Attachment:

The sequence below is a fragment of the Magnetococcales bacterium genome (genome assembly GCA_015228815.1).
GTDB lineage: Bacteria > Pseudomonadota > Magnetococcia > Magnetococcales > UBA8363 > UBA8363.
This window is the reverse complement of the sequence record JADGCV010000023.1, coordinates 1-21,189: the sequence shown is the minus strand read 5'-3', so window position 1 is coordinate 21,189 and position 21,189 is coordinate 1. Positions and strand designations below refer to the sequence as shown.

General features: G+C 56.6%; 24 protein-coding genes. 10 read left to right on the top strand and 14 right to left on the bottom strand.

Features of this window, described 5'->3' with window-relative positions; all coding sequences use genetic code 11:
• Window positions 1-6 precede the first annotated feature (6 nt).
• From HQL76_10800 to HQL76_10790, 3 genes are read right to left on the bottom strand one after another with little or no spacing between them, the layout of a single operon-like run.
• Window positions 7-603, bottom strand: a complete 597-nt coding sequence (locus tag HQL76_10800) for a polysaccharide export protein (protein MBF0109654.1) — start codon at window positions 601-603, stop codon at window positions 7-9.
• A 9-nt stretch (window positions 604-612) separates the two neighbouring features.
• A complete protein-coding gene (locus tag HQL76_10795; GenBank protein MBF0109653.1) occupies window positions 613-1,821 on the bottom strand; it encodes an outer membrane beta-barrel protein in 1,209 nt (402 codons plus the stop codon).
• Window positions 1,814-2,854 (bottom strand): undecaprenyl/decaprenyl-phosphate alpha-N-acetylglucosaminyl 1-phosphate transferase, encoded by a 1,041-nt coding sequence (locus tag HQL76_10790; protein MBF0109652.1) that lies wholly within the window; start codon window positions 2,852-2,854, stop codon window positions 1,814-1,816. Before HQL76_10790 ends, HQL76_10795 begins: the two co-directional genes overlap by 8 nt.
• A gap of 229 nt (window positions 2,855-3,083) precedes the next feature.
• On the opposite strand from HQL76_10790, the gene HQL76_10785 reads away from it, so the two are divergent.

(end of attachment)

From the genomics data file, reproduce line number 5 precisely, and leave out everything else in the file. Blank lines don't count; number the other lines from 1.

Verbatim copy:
Features of this window, described 5'->3' with window-relative positions; all coding sequences use genetic code 11: